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NEW YORK — A lot of New York state legislators are angry with Gov. Andrew Cuomo for the way his administration put out information, accused of low-balling the number of COVID-19 deaths in New York nursing homes.

Some of them are even grumbling about impeachment.

Even if that appears unlikely, here’s how it would work in New York.

Under the New York constitution, the Assembly has to vote by a simple majority to impeach the governor.

Then the case goes over to the State Senate for trial.

When it comes to federal officeholders, the U.S. Constitution lays out a standard for impeachment: “Treason, Bribery, or other high Crimes and Misdemeanors.”

New York’s constitution does not.

“There’s no simple standard to really measure impeachment under the New York State constitution, “ Democrat consultant Jack O’Donnell told PIX11.

O’Donnell wrote a book, “Bitten by the Tiger,” about the only governor ever to be impeached and removed from office in New York: William Sulzer in 1913.

O’Donnell has a sense of the standard legislators might use today.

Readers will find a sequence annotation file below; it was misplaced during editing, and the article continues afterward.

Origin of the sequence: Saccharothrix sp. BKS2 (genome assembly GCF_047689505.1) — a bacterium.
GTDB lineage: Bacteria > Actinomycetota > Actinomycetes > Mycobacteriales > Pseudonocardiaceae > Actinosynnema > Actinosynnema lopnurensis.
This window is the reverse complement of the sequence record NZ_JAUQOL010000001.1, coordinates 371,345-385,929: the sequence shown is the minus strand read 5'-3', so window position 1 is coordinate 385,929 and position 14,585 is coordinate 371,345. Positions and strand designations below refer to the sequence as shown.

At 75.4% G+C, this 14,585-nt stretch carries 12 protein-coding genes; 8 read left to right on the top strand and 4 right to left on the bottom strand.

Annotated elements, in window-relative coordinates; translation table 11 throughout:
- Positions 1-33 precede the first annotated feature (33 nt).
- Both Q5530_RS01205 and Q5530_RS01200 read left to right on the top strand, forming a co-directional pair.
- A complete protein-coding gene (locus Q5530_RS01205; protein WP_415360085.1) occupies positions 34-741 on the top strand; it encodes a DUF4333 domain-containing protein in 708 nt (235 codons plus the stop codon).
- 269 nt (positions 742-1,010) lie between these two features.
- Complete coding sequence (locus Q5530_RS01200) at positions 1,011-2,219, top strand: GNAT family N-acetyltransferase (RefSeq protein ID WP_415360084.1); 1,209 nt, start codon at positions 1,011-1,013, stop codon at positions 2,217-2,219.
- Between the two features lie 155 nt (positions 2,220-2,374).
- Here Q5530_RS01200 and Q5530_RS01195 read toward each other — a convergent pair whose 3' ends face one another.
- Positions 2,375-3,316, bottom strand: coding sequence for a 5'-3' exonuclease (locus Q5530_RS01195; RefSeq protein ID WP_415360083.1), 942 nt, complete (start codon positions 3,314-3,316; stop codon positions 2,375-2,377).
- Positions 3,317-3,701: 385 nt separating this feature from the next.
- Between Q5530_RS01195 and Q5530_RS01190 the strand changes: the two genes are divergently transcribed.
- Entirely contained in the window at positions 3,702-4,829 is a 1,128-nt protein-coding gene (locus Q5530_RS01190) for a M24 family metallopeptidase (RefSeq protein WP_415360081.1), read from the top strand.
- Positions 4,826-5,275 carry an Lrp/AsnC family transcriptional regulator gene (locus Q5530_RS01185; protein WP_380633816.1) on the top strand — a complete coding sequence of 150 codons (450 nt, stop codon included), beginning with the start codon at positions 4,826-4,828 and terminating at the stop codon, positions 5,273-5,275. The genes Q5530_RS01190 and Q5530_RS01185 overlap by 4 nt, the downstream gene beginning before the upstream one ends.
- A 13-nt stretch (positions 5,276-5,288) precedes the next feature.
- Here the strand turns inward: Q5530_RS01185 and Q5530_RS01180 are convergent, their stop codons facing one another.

“I think it really is conduct unbecoming to the office, whether that’s the governor, lieutenant governor or the courts,” he said.

In the Senate, senators — along with the judges of New York’s highest court, the Court of Appeals — hear the case. The chief judge presides. Assemblymembers prosecute. And a two-thirds majority is needed to convict.

If a governor is removed from office, the lieutenant governor takes office to complete the term: in this instance, it would be Lt. Gov. Kathy Hochul.

In the case of Cuomo, analysts generally see impeachment as an uphill battle — even Republicans.

“I think it’s unlikely. But I think it’s possible,” Republican State Sen. George Borelli of Jamestown told us. Borelli is one of just four senators who even voted against giving Cuomo emergency powers to deal with the pandemic. He saw them as too sweeping.

“There’s no doubt the governor has abused his powers,” he said. We’re seeing that play out now.”